But despite the seriousness of this epidemic, your dire warnings and passionate posts focus almost exclusively on a small group of expats living near Sheikh Nuh. Why? Is it because they are similarly situated to you (in terms of class, race and/or education)?
    Is there some particular problem that you have with this Sheikh (or rather the women to whom he’s given authority)? Do you feel that those other women (the African American Salafi sisters) and their children have been adequately represented on the aforementioned blogs, such that your voice is not needed there but is here?
    Or is it simply more appealing to talk about “Sufi scandals”?

    One last thing, unless you’ve personally talked to the scholars that you’ve accused, you can’t possibly know for sure that they’re aware of what’s been alleged. Or, conversely, some of them may know more than you and I about what has really transpired.
    Bad enough you’re so fixated on this one Sheikh, you needn’t also throw the rest of the Western scholars under the proverbial bus without at least reaching out to them.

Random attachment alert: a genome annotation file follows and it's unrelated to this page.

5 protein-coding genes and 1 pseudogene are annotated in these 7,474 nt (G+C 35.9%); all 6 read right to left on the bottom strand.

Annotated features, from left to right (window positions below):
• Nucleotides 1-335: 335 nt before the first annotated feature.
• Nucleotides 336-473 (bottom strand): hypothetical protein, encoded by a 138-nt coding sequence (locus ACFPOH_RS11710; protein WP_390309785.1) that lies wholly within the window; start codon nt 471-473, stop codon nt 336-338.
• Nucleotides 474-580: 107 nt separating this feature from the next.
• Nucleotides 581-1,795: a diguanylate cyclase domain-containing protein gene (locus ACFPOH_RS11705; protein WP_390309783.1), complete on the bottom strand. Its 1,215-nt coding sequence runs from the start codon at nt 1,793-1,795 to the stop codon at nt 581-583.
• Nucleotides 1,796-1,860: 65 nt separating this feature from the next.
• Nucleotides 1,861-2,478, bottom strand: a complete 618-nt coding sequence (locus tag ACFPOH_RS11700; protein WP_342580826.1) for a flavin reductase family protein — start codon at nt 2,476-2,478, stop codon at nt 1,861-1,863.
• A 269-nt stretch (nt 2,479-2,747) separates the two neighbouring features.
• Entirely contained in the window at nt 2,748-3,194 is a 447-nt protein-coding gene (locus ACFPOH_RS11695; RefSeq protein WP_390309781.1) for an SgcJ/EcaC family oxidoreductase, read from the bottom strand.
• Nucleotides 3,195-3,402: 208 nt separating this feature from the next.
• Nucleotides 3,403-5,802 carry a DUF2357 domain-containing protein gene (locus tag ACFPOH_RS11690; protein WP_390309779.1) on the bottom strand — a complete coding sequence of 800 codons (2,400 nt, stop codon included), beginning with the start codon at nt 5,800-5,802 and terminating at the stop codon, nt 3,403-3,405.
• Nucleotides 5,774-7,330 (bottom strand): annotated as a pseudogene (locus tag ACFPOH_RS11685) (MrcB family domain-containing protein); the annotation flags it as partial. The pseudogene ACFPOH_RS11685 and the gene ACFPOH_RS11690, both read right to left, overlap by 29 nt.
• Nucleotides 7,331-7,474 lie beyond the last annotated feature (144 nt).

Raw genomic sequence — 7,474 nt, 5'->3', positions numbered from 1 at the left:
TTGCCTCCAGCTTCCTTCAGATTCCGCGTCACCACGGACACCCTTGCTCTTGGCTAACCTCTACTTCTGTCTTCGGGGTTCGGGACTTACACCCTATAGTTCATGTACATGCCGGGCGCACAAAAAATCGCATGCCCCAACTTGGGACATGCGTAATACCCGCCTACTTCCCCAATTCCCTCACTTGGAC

Wasalaam ‘alaikum

    • Salaam Alaikum,

      Actually my article refers to the dubious ‘salafi’ sheikhs too. Lots of powerful people knew about the joyriders and thieves and still didn’t intervene, so these men we able to go from mosque to mosque, spreading fitnah. I do not think any sect or group in the ummah has it’s hands clean here.

      Finally, I reserve the right to be concerned about whomever I please.

      • Assalamualaikum,

        Safiya, I second that! Ilyas, the reason that I am focussing on NK’s cult, is because, as I’ve said, I’m an ex-murid. I know the stuff first hand.

        Obviously I am not going to be going on about every other problem in the Muslim community. But as for NK & Co. I’ve experienced it first hand, and seen others messed up worse than me, so I feel I have a moral obligation. Besides, one needs to vomit out all this rubbish, it’s called cult survival therapy.

        So, also I reserve the right to be concerned about whomever I please (I don’t think Allah is going to ask me about every other bad sheik/imam/ etc that I’ve never even met on the Day of Judgement.)